Wednesday, 3 October 2007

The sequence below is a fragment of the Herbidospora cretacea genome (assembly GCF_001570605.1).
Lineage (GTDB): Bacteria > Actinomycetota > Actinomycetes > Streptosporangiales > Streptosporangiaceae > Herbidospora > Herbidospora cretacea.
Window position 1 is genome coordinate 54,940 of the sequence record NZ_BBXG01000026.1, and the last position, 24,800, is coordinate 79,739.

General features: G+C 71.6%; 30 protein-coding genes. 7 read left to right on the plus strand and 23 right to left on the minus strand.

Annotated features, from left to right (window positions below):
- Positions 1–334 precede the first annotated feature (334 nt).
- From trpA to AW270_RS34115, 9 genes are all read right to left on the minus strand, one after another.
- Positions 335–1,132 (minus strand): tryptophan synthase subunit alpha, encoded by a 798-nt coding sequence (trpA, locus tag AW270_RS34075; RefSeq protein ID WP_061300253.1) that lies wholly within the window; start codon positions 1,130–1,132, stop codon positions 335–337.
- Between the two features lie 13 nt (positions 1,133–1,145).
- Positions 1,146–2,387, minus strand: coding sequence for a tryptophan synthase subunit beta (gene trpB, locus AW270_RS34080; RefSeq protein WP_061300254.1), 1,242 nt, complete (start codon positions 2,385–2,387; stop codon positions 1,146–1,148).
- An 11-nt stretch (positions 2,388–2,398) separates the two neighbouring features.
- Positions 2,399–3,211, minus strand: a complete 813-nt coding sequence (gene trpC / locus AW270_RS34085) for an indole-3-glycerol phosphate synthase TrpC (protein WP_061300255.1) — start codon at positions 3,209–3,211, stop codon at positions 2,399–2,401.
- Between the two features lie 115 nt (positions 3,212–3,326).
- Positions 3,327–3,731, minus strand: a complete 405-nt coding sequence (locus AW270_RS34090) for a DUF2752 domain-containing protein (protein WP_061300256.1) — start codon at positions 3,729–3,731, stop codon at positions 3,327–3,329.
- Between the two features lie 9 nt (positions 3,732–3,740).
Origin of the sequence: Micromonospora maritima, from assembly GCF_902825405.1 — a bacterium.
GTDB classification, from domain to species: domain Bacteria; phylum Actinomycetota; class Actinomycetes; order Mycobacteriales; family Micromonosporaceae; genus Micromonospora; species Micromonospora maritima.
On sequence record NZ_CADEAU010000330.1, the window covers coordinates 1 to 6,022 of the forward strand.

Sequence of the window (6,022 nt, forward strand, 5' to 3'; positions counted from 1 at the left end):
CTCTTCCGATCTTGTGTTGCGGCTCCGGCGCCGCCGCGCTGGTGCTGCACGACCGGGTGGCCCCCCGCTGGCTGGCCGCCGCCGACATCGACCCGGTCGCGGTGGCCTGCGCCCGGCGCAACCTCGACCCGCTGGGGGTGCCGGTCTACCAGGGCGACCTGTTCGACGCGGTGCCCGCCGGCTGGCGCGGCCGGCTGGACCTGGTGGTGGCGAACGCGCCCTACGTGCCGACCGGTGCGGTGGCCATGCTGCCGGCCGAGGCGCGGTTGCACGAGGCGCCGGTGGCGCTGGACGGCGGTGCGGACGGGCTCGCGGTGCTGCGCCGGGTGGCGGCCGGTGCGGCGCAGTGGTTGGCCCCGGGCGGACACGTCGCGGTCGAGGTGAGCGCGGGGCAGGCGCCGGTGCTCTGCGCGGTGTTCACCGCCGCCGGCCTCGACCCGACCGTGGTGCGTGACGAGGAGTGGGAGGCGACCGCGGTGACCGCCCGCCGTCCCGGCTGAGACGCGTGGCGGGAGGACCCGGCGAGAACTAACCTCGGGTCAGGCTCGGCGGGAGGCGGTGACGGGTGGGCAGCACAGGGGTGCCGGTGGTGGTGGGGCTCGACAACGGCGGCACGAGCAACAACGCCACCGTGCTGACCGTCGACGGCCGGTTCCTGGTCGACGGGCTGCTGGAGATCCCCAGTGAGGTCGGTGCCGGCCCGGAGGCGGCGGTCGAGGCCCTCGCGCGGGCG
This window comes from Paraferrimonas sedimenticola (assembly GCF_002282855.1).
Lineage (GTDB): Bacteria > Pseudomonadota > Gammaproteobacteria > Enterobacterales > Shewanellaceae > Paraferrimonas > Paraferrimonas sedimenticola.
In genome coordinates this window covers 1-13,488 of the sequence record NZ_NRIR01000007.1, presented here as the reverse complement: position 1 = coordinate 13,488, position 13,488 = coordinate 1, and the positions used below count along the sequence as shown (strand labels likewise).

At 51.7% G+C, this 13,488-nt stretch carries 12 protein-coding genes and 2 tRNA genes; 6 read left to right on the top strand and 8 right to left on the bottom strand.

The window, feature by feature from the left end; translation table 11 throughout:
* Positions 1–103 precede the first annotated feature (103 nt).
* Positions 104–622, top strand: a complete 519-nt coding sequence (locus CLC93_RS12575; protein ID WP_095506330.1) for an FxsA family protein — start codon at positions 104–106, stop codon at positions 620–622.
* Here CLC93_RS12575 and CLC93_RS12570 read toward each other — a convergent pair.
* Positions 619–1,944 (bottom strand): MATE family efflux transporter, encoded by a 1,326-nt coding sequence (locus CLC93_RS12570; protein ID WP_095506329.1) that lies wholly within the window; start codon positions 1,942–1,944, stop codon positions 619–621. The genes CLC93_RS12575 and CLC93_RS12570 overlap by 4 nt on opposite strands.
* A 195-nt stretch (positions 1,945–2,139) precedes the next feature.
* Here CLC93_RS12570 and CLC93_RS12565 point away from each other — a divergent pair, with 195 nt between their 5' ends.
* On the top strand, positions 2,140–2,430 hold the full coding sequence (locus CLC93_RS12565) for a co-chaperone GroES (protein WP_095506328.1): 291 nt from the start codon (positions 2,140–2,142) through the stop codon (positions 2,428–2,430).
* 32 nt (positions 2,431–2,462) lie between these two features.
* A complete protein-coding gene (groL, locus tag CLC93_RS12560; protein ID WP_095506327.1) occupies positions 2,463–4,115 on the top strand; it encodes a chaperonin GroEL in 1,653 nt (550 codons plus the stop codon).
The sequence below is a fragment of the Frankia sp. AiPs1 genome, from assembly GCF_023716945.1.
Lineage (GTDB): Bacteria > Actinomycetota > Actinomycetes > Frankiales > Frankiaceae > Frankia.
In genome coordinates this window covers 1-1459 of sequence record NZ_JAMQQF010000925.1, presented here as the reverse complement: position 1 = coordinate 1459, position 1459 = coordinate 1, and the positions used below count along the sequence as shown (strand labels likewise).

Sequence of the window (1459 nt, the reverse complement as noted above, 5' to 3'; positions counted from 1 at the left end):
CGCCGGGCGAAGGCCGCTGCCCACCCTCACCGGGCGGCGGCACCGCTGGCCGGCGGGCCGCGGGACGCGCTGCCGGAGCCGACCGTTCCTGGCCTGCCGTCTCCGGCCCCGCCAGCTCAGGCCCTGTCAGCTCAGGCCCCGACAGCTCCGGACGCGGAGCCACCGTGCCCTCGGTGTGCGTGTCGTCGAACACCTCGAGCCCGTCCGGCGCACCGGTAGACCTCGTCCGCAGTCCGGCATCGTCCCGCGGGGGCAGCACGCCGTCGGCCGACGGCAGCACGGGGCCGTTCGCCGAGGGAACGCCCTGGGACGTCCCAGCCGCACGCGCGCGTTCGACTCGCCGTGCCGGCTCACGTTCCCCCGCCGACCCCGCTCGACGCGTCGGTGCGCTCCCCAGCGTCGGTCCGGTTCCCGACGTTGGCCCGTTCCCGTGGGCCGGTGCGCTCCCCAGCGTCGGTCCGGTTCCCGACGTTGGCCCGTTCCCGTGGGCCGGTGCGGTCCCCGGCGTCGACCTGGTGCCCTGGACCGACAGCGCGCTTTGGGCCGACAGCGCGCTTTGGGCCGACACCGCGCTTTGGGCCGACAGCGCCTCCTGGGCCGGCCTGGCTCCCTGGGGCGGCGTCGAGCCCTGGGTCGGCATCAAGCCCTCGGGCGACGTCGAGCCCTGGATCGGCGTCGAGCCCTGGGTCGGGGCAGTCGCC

Today's newspapers have gleefully alighted on the definition of underperformance offered by Andrew Adonis yesterday, as he announced his plans for closer working between the private and state school sectors. Adonis now targets around 800 schools with fewer than 30% five A-C grades including English and Maths in 2006. He is right to do so. But he should also give these figures some context. How many such schools were there in 1997? There were nearly 1300 schools with fewer than 25% of pupils getting five good GCSEs including English and Maths in 1997, and their number had fallen to 500 in 2006. (Of those getting any GCSE, the number with five or fewer had fallen from 616 to 47). And half of secondaries in 1997 - or 1600 schools - were not meeting this new 30% target level. Equally, the number of non-selective schools with 70% or more five good GCSEs has increased from around 83 to 600 between 1997-2006, and the number of schools deemed failing by Ofsted is half its 1998 peak level. That doesn't make the challenge now any less, but it does show rather more progress than Labour's detractors (or its ministers sometimes) are ready to admit. Context matters.